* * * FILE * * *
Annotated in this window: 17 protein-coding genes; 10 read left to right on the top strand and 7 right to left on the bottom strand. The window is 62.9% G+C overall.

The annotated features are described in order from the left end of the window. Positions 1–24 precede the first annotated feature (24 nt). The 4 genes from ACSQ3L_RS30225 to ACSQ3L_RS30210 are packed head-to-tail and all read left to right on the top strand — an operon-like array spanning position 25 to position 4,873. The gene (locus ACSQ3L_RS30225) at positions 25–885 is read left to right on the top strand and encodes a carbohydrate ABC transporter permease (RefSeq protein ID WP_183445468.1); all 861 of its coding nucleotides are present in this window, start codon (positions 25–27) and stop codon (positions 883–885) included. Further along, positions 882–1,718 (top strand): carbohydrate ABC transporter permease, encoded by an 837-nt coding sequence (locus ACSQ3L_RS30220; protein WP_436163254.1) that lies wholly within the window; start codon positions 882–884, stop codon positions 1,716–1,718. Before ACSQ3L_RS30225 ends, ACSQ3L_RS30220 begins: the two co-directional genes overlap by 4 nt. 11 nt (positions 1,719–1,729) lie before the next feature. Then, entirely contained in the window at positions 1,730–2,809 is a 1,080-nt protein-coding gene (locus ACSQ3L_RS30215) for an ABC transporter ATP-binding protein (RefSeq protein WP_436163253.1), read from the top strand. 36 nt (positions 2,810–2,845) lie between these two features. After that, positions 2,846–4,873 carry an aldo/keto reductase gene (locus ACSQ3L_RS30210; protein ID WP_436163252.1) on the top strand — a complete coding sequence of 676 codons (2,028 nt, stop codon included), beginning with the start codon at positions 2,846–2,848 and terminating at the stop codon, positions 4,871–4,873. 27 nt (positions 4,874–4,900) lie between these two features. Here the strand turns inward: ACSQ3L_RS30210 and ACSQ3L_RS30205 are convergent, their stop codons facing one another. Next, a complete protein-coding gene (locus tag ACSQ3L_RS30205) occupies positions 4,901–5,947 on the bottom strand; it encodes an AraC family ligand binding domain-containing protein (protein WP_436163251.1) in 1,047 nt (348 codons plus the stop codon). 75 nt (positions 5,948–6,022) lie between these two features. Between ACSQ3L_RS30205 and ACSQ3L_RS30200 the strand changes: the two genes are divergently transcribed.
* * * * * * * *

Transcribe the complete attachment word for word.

Annotated in this window: 17 protein-coding genes; 10 read left to right on the top strand and 7 right to left on the bottom strand. The window is 62.9% G+C overall.

The annotated features are described in order from the left end of the window. Positions 1–24 precede the first annotated feature (24 nt). The 4 genes from ACSQ3L_RS30225 to ACSQ3L_RS30210 are packed head-to-tail and all read left to right on the top strand — an operon-like array spanning position 25 to position 4,873. The gene (locus ACSQ3L_RS30225) at positions 25–885 is read left to right on the top strand and encodes a carbohydrate ABC transporter permease (RefSeq protein ID WP_183445468.1); all 861 of its coding nucleotides are present in this window, start codon (positions 25–27) and stop codon (positions 883–885) included. Further along, positions 882–1,718 (top strand): carbohydrate ABC transporter permease, encoded by an 837-nt coding sequence (locus ACSQ3L_RS30220; protein WP_436163254.1) that lies wholly within the window; start codon positions 882–884, stop codon positions 1,716–1,718. Before ACSQ3L_RS30225 ends, ACSQ3L_RS30220 begins: the two co-directional genes overlap by 4 nt. 11 nt (positions 1,719–1,729) lie before the next feature. Then, entirely contained in the window at positions 1,730–2,809 is a 1,080-nt protein-coding gene (locus ACSQ3L_RS30215) for an ABC transporter ATP-binding protein (RefSeq protein WP_436163253.1), read from the top strand. 36 nt (positions 2,810–2,845) lie between these two features. After that, positions 2,846–4,873 carry an aldo/keto reductase gene (locus ACSQ3L_RS30210; protein ID WP_436163252.1) on the top strand — a complete coding sequence of 676 codons (2,028 nt, stop codon included), beginning with the start codon at positions 2,846–2,848 and terminating at the stop codon, positions 4,871–4,873. 27 nt (positions 4,874–4,900) lie between these two features. Here the strand turns inward: ACSQ3L_RS30210 and ACSQ3L_RS30205 are convergent, their stop codons facing one another. Next, a complete protein-coding gene (locus tag ACSQ3L_RS30205) occupies positions 4,901–5,947 on the bottom strand; it encodes an AraC family ligand binding domain-containing protein (protein WP_436163251.1) in 1,047 nt (348 codons plus the stop codon). 75 nt (positions 5,948–6,022) lie between these two features. Between ACSQ3L_RS30205 and ACSQ3L_RS30200 the strand changes: the two genes are divergently transcribed.